"I hear nothing, I say nothing" : constructions of impotence and ignorance in the work of Samuel Beckett

Alo, Mamo

October 2015

Thesis or dissertation

© 2015 Mamo Alo. All rights reserved. No part of this publication may be reproduced without the written permission of the copyright holder.

This thesis examines the themes of impotence and ignorance across four novels by Samuel Beckett: Watt, Molloy, Malone Dies and The Unnamable. Continuities and discontinuities are discussed, along with the relationship of impotence and ignorance to Beckett's project of indicating a type of existence beyond meaningful language and conventional reality. The thesis suggests that Beckett's work is unusually open to multiple interpretations due to its lack of tellability, which is a result of the epistemological collapse of its protagonists. Impotence and ignorance figure as elements in a critique of the three orders of Cartesian rationalism, empirical knowledge, and religious belief, all of which find their limits in the doubts and failures of Beckett's characters. Impotence and ignorance are sometimes chosen states, and sometimes the result of an unchosen process of becoming-other, or a situation in which the protagonist finds himself. Impotence is often figured in terms of physical incapacity, old age, and an asymptotic decay towards death, while ignorance is associated with the gap between real objects and beings, and their representation in language. Beckett's characters undergo a collapse of representational categorisation which is the source of their impotence and ignorance, and which is often connected to a desire to retreat to the inner life. This process also causes the collapse of subjectivity and the ability to narrate, yet it coexists with an inexplicable compulsion to “go on” (speaking, writing, or living) which keeps Beckett's characters always on the edge of death, silence, or disappearance. This process of near-disappearance is of a variety which creates a type of textual production which frustrates any possible interpretation, pointing as it does to a domain beyond language, which is variously figured as chaos, becoming, darkness, and death.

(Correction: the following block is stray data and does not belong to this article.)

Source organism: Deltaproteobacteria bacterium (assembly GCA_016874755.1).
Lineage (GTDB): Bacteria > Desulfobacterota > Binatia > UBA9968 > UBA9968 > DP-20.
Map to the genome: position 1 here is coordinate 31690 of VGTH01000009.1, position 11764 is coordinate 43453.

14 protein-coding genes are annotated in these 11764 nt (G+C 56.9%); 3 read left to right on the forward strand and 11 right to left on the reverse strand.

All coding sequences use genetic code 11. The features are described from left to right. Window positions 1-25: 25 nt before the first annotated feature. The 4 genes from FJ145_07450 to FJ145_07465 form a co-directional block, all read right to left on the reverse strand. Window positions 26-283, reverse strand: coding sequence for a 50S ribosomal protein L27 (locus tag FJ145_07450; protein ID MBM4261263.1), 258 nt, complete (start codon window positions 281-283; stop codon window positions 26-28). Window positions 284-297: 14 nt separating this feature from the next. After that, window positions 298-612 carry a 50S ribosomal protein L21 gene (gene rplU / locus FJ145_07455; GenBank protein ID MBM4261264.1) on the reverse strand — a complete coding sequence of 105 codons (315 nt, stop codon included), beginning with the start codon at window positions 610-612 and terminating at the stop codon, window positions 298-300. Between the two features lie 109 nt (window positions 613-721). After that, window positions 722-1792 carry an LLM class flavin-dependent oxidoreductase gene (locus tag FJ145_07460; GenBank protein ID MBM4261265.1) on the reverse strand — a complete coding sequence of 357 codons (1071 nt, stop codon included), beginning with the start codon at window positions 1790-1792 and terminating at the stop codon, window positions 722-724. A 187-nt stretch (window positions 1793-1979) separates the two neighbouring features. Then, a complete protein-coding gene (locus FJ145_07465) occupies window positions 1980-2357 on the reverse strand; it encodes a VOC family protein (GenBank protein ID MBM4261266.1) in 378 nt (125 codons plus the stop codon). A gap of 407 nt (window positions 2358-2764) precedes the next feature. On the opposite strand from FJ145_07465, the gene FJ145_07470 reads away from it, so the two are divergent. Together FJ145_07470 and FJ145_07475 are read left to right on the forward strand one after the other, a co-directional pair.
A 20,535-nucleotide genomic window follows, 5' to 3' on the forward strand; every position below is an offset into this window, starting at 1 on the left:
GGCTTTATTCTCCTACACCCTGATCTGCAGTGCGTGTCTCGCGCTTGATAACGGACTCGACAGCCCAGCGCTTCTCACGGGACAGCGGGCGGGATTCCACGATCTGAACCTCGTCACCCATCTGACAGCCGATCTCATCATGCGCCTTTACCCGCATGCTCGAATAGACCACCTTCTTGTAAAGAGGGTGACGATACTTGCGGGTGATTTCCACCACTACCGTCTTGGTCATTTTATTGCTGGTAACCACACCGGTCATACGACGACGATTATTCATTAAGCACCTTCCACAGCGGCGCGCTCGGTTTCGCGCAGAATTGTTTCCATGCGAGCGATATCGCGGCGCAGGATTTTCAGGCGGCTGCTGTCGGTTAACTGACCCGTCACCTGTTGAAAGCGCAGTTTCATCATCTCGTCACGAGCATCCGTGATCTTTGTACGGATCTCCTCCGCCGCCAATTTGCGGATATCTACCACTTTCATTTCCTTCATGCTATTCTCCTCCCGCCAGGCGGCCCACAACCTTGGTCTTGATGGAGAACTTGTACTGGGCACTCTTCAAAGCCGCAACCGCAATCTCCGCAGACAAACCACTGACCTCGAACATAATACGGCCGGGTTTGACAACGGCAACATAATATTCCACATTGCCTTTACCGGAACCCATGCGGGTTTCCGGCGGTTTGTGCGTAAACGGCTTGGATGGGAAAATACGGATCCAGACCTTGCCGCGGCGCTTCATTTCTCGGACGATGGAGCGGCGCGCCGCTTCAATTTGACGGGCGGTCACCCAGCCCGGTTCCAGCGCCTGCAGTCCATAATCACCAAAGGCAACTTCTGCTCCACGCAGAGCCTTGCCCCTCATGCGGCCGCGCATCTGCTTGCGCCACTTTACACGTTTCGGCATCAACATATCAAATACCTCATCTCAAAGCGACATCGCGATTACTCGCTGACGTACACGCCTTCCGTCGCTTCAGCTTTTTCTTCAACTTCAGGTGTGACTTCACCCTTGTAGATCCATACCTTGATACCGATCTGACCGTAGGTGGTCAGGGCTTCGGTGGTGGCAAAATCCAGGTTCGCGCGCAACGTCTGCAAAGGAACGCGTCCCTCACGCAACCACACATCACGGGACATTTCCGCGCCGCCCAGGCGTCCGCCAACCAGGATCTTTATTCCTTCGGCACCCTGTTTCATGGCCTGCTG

Department of English, The University of Hull
Jones, Bethan, 1971-; Forshaw, Cliff, 1953-; Wheatley, David, 1970-
Qualification level
Qualification name
962 KB
QR Code